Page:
The waltz was originally written as a farewell piece to Maria Wodzińska, to whom Chopin was once engaged. This autographed copy Pour Mlle Marie, given to her in Dresden, Germany, in September 1835,[1] is now in the National Library (Biblioteka Narodowa) of Poland in Warsaw. Another autographed version of the piece can be found at the Conservatoire de Paris, but is considered to be a less refined version[citation needed]. A third is presented as the posthumous edition of Julian Fontana, but has not been substantiated by any known autograph.

Norfolk Rhapsody No.1 by Ralph Vaughan Williams



From Wikipedia:

Norfolk Rhapsody No. 1 in E Minor (1906, rev. 1914) is an orchestral rhapsody by Ralph Vaughan Williams based on folk songs he had collected in the English county of Norfolk, in particular in the port town of King's Lynn and the surrounding region. It is one of a set of three orchestral rhapsodies of 1905–06 based on Norfolk folk songs; Norfolk Rhapsody No. 2 in D minor still exists in a fragmentary form and has been reconstructed by Stephen Hogger, but the third Norfolk Rhapsody is lost.[1]

Monday, 24 October 2011

Piano Dvorak Slavonic Dances, Op 72, B 145 No 9 in B major

Scarborough Fair

From Wikipedia:

"Scarborough Fair" is a traditional ballad of the United Kingdom.

The song tells the tale of a young man, who tells the listener to ask his former lover to perform for him a series of impossible tasks, such as making him a shirt without a seam and then washing it in a dry well, adding that if she completes these tasks he will take her back. Often the song is sung as a duet, with the woman then giving her lover a series of equally impossible tasks, promising to give him his seamless shirt once he has finished.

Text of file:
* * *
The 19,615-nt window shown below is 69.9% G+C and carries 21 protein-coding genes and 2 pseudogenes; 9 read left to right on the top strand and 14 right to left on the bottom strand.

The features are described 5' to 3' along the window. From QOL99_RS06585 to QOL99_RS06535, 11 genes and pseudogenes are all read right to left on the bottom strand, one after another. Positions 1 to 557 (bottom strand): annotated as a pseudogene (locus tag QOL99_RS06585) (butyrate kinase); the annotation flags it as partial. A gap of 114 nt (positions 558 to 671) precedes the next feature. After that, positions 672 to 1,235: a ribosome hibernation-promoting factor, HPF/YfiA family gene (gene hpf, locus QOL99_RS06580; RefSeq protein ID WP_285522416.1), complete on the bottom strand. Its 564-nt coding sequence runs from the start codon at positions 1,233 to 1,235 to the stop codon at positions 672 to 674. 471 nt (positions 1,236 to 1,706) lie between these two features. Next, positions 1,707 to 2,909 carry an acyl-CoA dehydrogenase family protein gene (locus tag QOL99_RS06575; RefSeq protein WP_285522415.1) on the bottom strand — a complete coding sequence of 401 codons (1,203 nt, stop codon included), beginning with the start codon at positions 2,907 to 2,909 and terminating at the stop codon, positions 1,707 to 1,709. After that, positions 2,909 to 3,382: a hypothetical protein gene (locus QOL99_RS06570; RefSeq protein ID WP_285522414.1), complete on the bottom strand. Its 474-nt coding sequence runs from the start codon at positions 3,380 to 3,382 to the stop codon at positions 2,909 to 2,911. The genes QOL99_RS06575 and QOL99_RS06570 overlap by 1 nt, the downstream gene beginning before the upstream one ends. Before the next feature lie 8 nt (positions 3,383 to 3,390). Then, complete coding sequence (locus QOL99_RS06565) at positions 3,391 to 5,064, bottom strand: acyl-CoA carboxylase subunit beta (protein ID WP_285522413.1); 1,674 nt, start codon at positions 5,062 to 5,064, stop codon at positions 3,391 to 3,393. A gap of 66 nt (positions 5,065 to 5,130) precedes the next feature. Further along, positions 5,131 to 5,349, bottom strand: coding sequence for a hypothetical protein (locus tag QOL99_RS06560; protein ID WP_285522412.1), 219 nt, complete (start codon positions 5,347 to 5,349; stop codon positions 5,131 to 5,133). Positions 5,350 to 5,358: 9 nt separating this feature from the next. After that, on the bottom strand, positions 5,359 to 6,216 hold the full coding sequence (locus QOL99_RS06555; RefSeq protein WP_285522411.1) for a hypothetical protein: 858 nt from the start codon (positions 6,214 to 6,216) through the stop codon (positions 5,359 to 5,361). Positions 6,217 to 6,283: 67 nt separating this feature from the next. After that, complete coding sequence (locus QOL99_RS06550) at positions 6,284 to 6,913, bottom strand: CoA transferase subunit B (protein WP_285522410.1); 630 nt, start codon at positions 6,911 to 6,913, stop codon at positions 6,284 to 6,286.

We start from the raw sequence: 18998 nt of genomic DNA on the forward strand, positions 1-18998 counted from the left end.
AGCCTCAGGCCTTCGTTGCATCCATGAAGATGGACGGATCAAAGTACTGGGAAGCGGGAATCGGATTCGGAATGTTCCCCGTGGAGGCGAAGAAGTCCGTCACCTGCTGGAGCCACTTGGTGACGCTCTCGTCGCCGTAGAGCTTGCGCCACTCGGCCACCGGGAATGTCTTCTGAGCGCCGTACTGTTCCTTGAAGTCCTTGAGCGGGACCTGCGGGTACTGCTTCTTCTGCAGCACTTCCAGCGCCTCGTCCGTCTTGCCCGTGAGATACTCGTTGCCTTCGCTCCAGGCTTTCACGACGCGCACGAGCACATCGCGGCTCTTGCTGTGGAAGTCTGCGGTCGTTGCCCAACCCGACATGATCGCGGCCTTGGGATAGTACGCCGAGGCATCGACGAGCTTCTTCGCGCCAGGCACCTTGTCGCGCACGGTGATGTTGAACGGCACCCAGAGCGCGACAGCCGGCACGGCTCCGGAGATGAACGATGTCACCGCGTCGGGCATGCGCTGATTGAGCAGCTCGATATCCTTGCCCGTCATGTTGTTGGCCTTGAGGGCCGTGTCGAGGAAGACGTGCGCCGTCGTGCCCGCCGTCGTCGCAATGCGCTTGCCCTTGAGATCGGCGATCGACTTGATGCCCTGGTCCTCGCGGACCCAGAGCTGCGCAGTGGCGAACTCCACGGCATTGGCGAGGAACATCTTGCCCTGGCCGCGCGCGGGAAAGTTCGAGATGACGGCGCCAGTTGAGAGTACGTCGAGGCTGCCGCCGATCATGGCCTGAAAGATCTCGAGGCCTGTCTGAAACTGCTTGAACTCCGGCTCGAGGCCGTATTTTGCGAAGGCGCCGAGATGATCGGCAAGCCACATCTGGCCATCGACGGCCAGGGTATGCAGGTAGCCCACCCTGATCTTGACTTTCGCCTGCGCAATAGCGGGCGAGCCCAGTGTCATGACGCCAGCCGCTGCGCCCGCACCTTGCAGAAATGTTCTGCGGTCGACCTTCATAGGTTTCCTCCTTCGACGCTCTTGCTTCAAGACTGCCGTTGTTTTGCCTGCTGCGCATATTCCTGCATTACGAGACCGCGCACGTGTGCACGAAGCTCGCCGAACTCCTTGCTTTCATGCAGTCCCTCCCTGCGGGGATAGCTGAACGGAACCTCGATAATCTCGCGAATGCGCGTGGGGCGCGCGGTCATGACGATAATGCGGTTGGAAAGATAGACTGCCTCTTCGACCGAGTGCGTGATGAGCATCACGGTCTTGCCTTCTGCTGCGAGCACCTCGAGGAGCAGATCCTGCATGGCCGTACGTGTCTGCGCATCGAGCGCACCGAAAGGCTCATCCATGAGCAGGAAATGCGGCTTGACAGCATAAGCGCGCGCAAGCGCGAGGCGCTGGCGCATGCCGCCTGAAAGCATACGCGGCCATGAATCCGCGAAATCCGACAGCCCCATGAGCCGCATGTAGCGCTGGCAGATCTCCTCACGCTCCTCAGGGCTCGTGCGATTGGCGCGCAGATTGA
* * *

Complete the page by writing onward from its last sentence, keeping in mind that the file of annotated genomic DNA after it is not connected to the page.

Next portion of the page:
As the versions of the ballad known under the title "Scarborough Fair" are usually limited to the exchange of these impossible tasks, many suggestions concerning the plot have been proposed, including the hypothesis that it is a song about the Plague. The lyrics of "Scarborough Fair" appear to have something in common with an obscure Scottish ballad, The Elfin Knight (Child Ballad #2),[1] which has been traced at least as far back as 1670 and may well be earlier. In this ballad, an elf threatens to abduct a young woman to be his lover unless she can perform an impossible task ("For thou must shape a sark to me / Without any cut or heme, quoth he"); she responds with a list of tasks that he must first perform ("I have an aiker of good ley-land / Which lyeth low by yon sea-strand").

The melody is very typical of the middle English period.